If you want a glimpse of just what the iPhone hath created, understand that today, Apple’s iPhone business is bigger than Microsoft in its entirety. Let that sink in for a bit. Even if you removed the iPhone business from Apple, what’s left of Apple would still be worth more than Microsoft. 15 years ago, Apple was on the verge of death. And now this? Amazing.

Finally, in 4Q of 2011, Apple took 80% of all profits in the mobile space. Eighty. Percent.

All this from a company that a decade ago was making candy-colored iMacs and this thing called an iPod, which was not met with a favorable popular reaction.

My, how times have changed.

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Linkology: The Best of the Internet for 1/27/11

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Unabashedly Waxing Poetic on Apple From a User’s Standpoint

I started using Macs when they were powered by the Motorola 68000’s and Berkeley Breathed anthropomorphized one in Bloom County. Even back then, in the miasma of the awakening WinTel juggernaut and whiffs of Amigas and Atari STs, Macs were considered niche machines. I wrote my first dozen short stories on that little Mac, and after upgrading to a Mac SE/30 I went through high school with that little beige box on my desk. The Mac, and the Commodore 64 that preceded it, were my first technology proving grounds.

Later, because I was a hopeless gaming nerd, I migrated to Windows PCs for a stint. I built my own rigs. I spec’ed my own motherboards, hard drives, RAM chips, cases, power supply and garish-colored fans. When GPUs were invented, I pored over every polygon each had the potential to push. I had become a full-on hardware nerd.

My stay on the Windows side of thing lasted longer than I expected, because that happened to be the same time Steve Jobs was exiled from Apple and John Sculley began his seemingly-intentional grounding of the company into any rocky shore he could find. The Windows PC era was in full bloom, and nobody outside really dedicated typesetting/design studios ever thought about Macs again. Everyone thought Apple had been relegated into insignificance; Michael Dell even suggested that Apple should sell the stock back to shareholders and ‘shut the company down’.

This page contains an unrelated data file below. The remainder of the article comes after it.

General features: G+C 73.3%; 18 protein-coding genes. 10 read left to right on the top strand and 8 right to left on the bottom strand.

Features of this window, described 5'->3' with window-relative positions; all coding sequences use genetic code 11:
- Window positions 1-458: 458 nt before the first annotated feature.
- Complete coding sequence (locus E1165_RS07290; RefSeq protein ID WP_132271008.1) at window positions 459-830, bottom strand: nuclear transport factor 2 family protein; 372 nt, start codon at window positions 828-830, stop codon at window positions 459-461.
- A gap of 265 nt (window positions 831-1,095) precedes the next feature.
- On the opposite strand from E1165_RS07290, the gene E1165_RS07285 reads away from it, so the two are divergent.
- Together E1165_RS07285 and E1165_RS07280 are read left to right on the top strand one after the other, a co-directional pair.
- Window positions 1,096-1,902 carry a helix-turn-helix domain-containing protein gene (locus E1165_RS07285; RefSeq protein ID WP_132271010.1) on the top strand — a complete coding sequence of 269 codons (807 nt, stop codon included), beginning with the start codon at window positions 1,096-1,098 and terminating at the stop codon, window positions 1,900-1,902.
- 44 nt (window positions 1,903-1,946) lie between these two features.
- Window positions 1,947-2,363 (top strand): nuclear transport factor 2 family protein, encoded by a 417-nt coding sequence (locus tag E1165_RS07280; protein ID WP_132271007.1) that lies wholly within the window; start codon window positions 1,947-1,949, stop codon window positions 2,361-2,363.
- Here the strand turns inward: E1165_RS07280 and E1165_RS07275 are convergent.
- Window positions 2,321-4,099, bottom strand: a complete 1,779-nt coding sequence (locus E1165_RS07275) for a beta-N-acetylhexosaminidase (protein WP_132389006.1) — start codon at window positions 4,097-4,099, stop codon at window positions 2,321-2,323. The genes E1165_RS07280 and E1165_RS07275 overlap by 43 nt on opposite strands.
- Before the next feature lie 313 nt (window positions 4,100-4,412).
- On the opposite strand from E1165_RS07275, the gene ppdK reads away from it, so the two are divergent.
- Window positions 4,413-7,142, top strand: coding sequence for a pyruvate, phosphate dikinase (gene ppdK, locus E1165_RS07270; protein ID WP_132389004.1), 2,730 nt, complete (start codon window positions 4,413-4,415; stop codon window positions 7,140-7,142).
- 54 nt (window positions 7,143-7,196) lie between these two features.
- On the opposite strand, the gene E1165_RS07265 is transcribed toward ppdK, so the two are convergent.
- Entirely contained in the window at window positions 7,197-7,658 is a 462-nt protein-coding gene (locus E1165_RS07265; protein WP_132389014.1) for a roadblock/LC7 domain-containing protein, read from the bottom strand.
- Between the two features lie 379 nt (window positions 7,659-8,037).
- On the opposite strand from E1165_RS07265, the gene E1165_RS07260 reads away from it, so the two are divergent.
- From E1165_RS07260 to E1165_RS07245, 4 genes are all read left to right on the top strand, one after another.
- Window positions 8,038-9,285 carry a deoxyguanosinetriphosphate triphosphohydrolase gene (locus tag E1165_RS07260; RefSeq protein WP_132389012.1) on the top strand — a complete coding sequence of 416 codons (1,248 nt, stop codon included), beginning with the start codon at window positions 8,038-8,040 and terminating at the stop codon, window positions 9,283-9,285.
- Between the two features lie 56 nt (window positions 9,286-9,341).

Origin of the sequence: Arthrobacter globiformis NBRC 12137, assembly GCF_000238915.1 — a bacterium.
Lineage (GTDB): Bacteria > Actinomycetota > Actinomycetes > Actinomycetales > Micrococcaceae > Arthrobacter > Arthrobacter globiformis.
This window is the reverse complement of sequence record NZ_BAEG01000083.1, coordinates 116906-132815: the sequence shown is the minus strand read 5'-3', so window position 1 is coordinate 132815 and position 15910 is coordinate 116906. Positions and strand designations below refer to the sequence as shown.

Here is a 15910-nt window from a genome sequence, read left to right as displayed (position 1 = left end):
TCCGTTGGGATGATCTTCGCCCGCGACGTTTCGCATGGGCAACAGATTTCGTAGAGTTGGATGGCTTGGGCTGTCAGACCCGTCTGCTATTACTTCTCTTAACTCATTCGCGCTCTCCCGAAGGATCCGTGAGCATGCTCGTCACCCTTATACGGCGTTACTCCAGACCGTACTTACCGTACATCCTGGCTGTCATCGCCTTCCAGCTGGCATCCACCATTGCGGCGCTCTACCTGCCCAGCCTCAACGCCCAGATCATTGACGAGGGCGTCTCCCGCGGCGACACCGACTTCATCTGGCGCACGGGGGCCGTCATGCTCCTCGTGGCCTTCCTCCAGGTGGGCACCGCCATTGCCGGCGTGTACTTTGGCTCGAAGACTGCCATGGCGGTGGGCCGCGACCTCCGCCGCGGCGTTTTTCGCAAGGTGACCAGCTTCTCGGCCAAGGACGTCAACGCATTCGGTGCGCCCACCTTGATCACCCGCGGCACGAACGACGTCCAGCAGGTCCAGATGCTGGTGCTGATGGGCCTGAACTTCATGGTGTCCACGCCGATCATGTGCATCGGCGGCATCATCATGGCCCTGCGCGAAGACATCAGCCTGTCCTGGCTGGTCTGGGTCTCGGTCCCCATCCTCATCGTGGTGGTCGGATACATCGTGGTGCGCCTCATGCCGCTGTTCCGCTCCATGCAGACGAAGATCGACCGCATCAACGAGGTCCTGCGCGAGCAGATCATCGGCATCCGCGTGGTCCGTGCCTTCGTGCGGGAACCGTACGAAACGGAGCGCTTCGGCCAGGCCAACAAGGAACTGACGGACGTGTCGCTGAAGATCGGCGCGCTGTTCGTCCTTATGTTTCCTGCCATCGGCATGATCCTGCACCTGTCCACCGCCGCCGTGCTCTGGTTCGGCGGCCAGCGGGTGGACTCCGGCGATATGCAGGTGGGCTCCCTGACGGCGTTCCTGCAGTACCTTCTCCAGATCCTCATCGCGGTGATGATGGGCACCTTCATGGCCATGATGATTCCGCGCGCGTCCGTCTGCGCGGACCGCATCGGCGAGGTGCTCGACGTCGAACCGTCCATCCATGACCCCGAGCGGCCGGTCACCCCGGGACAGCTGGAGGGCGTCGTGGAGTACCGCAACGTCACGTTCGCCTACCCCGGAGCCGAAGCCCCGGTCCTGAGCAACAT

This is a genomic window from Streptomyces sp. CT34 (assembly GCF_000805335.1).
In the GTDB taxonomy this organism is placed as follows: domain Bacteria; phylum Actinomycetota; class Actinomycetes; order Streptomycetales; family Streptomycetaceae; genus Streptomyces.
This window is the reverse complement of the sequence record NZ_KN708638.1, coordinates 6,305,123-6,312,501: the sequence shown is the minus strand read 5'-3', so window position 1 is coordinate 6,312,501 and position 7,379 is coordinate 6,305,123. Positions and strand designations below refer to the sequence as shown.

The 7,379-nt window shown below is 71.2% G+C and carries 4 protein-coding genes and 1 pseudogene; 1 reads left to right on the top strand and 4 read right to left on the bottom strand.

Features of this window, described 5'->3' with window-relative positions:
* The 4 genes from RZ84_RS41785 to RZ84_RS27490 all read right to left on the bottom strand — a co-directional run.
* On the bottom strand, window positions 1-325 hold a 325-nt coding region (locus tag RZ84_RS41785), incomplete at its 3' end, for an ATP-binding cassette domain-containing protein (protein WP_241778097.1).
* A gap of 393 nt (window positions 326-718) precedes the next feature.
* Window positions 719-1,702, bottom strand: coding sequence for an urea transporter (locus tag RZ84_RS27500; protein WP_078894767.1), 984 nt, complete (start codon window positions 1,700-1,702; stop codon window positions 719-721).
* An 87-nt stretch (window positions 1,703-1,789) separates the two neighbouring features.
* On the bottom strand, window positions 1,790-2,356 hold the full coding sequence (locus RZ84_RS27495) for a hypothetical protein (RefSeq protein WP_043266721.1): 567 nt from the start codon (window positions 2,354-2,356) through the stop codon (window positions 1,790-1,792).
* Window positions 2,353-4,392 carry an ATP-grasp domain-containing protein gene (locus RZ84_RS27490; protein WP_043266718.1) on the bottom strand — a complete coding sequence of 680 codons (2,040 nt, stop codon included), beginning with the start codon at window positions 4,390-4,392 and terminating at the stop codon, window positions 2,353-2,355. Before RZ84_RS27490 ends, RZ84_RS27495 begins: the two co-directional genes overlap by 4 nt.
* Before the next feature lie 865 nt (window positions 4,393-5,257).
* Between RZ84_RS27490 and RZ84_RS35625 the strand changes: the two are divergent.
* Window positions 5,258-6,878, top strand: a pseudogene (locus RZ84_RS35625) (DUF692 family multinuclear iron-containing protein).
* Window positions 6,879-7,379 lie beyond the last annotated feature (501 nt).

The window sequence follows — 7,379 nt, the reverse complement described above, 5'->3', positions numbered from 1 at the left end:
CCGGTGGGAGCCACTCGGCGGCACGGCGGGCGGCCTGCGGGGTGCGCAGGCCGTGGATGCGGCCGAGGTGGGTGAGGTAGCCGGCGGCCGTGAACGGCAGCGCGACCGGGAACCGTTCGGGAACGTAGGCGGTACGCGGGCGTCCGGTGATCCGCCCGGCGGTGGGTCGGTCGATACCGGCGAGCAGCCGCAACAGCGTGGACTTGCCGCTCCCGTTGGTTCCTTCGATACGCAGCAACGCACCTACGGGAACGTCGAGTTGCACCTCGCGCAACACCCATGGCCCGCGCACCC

In the early 2000’s, as real life became more real and I wasn’t spending my nights fragging strangers in Rocket Arena 3, I was looking for a more elegant computing setup. My giant, power-sucking, room-heating beast of  PC was too much, Windows was too boring, and I longed for something new. As it turned out for me, everything old indeed does become new again.

I did something that made everyone laugh at me: I bought an overpriced, shiny, white MacBook. That was back in OSX 10.1 days, when the OS was unquestionably immature and limited to the point of being annoying. It was also during the very beginning of Apple’s real resurgence, a movement that saw the iPod give way to the iPhone, and the introduction of what many argue is the new modern-day portable computer: the iPad. It also heralded a bona fide Mac explosion.

Today, I’m Apple everywhere, for better or worse. I have an iMac, MacBook Air, iPhone 4S, iPad and Apple TV. Everything just works. My days of fiddling with Windows and building my own machines have given way to technology that enables me to do what I want, easily, effortlessly. I  know it’s bad form to gush uncontrollably about a tech bias in public, but Apple has done something amazing with itself over the past 12 years, and I’m proud to say I’ve been along for (most of) the ride, through the doldrums as well as the ascent. To me, and from the perspective of the user, Apple is a brave company, one that stands for higher standards and holds a focus on user experience that is in its DNA, as opposed to watery marketing fodder, they do know how to follow the king kong digital marketing agency reviews through every step.